Norwich cat-men tame Ebro giants

Two Norwich businessmen had the thrill of their angling lives when they both bagged monster catfish at the first attempt.

Alan Horton and James Ong, from Evander Glazing and Locks on the Broadland Business Park, hit the jackpot when they joined a party on the trail of massive moggies at the world-renowned River Ebro in Spain.

James opened his account with a 203lb Wels catfish, adding a 135-pounder just for good measure, and Alan bagged a 176lb specimen,

'It was something else,' said James. 'I have caught pike up to 25lb and that's a lovely big fish, but until you see one you can't comprehend what a 200lb fish is like – it's a phenomenal weight. It was an amazing experience.'

The duo teamed up with Norwich-based Rick Parfitt and his Kent-based friend Kevin 'Catman' Midmore, who are both guides for Adventure Holidays.

After flying to Zaragoza in northern Spain they were directed by local guide Gaz Williams to a spot where the mouth of the River Segre joins the Ebro at Mequinenza.

The location, around 1,000 metres wide and 25 feet deep in places, proved to be spot on as all men had plenty to show for their efforts during the weekend trip.

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The highlight came when the globetrotting ex-squaddie Midmore managed to land one of the biggest catfish ever caught on rod and line – a 234lb, eight feet four inches long leviathan, that was amazingly landed on a seven-foot Fox Predator lure rod.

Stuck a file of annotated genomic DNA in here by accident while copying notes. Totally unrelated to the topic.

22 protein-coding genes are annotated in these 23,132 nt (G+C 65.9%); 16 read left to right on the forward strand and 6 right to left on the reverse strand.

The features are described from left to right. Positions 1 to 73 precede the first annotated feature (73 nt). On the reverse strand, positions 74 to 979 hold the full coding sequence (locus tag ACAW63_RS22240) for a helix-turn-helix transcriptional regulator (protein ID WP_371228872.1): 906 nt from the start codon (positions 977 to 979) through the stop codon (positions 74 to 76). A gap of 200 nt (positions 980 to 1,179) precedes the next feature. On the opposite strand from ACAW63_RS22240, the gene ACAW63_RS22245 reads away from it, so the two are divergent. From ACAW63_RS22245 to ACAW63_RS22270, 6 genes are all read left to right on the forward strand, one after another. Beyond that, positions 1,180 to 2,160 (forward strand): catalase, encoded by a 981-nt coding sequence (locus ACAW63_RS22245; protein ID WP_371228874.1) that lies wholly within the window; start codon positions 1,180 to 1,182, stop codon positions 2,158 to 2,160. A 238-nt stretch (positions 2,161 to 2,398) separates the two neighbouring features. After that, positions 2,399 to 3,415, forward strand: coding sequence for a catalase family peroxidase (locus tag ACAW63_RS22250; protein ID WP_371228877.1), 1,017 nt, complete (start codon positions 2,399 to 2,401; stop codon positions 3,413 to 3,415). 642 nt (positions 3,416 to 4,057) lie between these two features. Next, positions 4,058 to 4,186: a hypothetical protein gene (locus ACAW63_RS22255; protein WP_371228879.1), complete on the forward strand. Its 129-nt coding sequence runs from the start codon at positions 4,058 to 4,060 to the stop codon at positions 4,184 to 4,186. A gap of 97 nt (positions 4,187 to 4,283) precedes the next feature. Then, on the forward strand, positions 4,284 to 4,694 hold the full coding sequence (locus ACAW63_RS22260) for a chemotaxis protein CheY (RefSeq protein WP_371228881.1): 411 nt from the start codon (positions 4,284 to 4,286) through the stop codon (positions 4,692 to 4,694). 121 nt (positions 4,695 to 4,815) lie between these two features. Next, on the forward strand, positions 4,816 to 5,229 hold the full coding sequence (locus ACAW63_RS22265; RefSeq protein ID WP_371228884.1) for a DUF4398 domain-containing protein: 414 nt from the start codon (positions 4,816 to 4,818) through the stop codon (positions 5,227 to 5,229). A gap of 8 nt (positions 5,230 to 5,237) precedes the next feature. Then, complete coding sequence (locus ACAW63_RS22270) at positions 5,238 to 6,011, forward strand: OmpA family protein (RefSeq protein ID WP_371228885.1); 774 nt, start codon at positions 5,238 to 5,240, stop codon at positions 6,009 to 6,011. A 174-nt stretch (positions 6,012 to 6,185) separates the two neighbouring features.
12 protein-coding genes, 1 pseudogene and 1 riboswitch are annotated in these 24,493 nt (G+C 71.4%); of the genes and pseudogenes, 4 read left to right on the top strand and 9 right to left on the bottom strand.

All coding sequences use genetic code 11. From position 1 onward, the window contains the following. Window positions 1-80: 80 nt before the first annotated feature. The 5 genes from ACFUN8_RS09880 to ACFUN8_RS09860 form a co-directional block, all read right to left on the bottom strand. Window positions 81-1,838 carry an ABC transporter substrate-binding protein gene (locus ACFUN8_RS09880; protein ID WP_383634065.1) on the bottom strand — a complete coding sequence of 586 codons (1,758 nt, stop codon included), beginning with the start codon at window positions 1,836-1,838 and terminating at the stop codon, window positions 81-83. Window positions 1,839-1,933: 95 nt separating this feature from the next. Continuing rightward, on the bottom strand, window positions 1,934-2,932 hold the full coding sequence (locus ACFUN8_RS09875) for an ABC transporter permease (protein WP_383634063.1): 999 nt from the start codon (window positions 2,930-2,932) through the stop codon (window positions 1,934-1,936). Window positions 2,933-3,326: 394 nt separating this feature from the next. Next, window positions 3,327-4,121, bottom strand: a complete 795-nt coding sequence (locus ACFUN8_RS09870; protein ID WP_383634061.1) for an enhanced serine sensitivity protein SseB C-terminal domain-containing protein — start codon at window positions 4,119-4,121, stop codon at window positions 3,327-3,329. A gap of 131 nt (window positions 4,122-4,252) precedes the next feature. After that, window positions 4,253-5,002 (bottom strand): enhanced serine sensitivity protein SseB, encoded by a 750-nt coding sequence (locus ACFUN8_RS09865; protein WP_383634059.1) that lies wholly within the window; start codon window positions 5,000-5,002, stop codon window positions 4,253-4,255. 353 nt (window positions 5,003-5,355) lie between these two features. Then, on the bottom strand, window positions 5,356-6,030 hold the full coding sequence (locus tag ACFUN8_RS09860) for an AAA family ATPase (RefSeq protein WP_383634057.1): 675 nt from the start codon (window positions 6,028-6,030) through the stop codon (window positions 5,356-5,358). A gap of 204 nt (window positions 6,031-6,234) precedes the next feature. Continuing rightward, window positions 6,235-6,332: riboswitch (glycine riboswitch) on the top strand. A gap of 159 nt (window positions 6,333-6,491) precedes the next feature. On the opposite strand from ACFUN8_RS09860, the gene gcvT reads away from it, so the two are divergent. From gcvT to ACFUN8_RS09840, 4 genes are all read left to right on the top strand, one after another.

'We knew it was a big fish. It made three runs upstream. On the first run it must have stripped 160 yards of line. Kev could not stop it. It took about 45 minutes to get it in,' said Parfitt. 'We think the fish was around 40 years old. It was only around 15lb short of the record. At certain times it would certainly weigh more.'

He said they were approached by men wanting to buy the fish to eat, but there was no way they would allow such a magnificent specimen to be killed.

The giant, caught in darkness in around 25 feet of water, gobbled up a squid and hair-rigged pellet kebab on a 2/0 hook to braid mainline. Fishing was beachcaster style with a multiplier reel and 10oz weight to combat the fast-flowing current.

Rick, who landed fish of 137lb and 15lb himself, said the men were delighted to bag two 200lb specimens on such a short trip. 'We have been out fishing for a week and not seen a 200lb fish. This time of year you won't get as many fish as you do in summer but the fish you do get will be of a bigger stamp.'

Rick, 33, who was named after the Status Quo guitarist by his Long Stratton-based father Gordon, a cousin of the rock legend, is organising a corporate catfishing challenge in aid of Help for Heroes next year.

Anyone interested can contact him on 07881 915171.

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